Algeria has ambitions to be the Africa’s next major automotive manufacturing hub and the OEMs are lining up to make it happen
For many years, South Africa was the only country in Africa with a full vehicle manufacturing sector; now this has been joined by Morocco. While French vehicle companies dominate in Morocco and German companies are strongest in South Africa, a third manufacturing market is opening up in Algeria. Here, French companies are once again to the fore; in addition, Nissan will open an Algerian plant, and the VW group is also expanding in the country, assembling vehicles across all its major brands. In addition, Hyundai has a small scale CKD commercial vehicle plant in the country.
Ultimately, the Algerian government wants to see 500,000 vehicles made in the country, although by when is not clear. There is a long way to go, as the combined maximum output of Renault, Groupe PSA, VW Group, Nissan and the Hyundai CV plant is not yet 200,000 a year (the PSA and Nissan factories are not yet even in production).
For the government’s ambitions to be met, a significant degree of regional exports will be required – independent market forecasts suggest that the Algerian market will be a maximum of 350,000 vehicles by 2022. Also, either Algerian consumers are going to have to buy a significant number of Renault, PSA, Nissan and VW group models, or yet more manufacturers will have to come to the country.
Vehicle manufacturers need to establish operations in Algeria to get around recent bans on vehicle imports, and in doing so they also have to let local investors hold a 51% stake in the local Algerian company. This has led to a reticence on the part of some companies to making their Algerian operations anything more than SKD or CKD operations. In addition, transforming their Algerian operations into full manufacturing facilities is hampered by a lack of local suppliers and a somewhat archaic banking system that has hampered local suppliers getting access to investment funds.
Renault has a plant in Oran, on the north-west coast, where it makes the Renault Symbol and Clio. Initial capacity is around 50,000 units a year. Its long-term alliance partner, Nissan, has also decided to open a plant in the country, but independently of Renault.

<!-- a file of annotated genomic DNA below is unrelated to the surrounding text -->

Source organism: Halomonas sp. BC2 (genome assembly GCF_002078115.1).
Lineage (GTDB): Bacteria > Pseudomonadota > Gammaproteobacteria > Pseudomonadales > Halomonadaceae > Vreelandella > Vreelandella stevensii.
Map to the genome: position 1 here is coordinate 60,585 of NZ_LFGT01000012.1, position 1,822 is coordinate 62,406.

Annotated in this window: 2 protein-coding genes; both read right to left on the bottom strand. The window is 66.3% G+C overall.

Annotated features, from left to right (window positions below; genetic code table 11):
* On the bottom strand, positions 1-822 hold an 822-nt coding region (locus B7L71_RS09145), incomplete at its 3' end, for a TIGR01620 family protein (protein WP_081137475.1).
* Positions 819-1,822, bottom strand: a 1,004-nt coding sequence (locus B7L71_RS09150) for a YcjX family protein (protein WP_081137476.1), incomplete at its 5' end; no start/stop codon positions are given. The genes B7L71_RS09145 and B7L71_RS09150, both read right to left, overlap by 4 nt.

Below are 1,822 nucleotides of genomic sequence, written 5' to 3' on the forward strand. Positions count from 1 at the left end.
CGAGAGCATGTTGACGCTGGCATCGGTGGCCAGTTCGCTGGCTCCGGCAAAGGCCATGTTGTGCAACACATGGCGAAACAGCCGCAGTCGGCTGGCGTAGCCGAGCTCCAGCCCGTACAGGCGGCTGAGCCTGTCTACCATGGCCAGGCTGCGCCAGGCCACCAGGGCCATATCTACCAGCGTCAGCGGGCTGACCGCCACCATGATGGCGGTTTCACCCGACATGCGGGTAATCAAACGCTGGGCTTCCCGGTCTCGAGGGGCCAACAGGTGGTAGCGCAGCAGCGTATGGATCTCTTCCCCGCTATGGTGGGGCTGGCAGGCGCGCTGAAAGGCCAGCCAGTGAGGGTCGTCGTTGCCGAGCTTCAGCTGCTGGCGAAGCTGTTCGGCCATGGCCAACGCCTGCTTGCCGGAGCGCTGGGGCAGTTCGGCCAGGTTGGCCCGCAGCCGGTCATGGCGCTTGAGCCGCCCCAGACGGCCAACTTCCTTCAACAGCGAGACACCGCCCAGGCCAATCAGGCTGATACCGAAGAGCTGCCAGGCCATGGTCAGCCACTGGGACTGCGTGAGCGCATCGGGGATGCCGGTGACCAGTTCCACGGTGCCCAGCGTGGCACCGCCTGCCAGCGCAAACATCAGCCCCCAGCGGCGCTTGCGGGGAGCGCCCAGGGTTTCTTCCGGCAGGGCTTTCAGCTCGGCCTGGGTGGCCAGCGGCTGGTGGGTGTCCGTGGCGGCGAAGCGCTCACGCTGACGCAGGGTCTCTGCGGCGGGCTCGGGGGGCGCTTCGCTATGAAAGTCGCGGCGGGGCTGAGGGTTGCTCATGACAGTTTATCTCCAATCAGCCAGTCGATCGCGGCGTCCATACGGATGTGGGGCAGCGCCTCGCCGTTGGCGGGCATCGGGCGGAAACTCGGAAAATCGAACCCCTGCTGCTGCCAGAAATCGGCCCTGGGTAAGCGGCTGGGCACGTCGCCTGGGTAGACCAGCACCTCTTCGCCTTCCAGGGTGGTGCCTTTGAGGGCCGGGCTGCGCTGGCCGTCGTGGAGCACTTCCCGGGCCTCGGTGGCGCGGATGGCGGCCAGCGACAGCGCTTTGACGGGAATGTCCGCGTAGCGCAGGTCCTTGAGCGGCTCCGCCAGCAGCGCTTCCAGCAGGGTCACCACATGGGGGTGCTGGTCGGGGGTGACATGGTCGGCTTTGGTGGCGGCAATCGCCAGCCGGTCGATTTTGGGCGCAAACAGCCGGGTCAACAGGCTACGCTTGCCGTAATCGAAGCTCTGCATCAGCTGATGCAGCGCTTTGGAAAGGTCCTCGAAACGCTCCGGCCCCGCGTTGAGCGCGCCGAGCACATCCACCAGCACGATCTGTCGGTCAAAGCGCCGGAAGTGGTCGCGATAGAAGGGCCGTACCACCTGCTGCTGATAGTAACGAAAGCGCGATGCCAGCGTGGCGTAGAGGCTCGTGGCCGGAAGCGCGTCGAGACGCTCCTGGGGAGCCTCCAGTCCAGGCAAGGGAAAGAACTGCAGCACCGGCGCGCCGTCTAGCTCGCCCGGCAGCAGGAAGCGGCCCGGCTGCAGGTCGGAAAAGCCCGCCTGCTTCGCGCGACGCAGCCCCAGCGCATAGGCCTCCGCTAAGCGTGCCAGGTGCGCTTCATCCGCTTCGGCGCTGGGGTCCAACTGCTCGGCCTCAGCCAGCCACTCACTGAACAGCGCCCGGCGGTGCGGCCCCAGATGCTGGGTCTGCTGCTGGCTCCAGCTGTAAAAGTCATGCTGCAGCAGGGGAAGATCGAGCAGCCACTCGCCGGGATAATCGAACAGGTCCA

In February 2019, Nissan said it would invest $160m to make 63,500 cars a year, with production beginning during H1, 2020. The factory will employ 1,800 initially inside the plant, indicating a very labour-intensive production system; a further 3,000 indirect jobs will be created in suppliers, logistics and dealers.
Nissan’s local partner, holding the 51% stake mandated by the government, is Group Hasnaoui. Highlighting the challenge of finding local suppliers, the Nissan models are tasked with achieving just 15% local content by the start of year three of operations and 40% local content by the start of year five.
Meanwhile, Renault’s French compatriot, PSA, is opening a plant in the country, having signed a deal to do so in November 2017. As with Renault, the plant, which will employ c.1,000 people, will be in Oran. Initial investment will around s100m ($112m), with annual capacity of 75,000 units. The PSA plant will make both Peugeot and Citroën models. Initially the plan was to source 30% of the parts for this factory from Iran Khodro but whether this will be possible in the long run in the light of sanctions against Iran is currently unclear.
The VW group has a factory in Relizane, 220km from of Algiers; its local, 51% partner is Sovac. Investment to date has totalled $170m. It opened in 2017, making just over 17,000 that year. Production began with the Seat Ibiza, which accounted for over 8,000 in 2017. During 2018, Seat added the Arona and Leon and the plant also makes the Volkswagen Golf and Caddy, plus the Skoda Octavia. As well as expanding the Seat range, the factory will add the VW Polo and Skoda Fabia, plus an as-yet unnamed Audi model. The factory is now running at around 200 vehicles a day, with SKD kits still used. VW Group would like to increase local content significantly but cannot owing to a lack of local suppliers.
Korea’s largest OEM has established a joint venture with a local company, Global Group, to make around 6,500 commercial vehicles a year in CKD operation at Batna, around 400km south-east of Algiers. Production is due to start in 2020 and is expected to include the Mighty compact CV, Xicent truck and Solati and County buses. Hyundai already has over 50% of a modest market, selling around 6,000 LCVs in 2018; the market is expected to almost double to 22,000 CVs by 2025.
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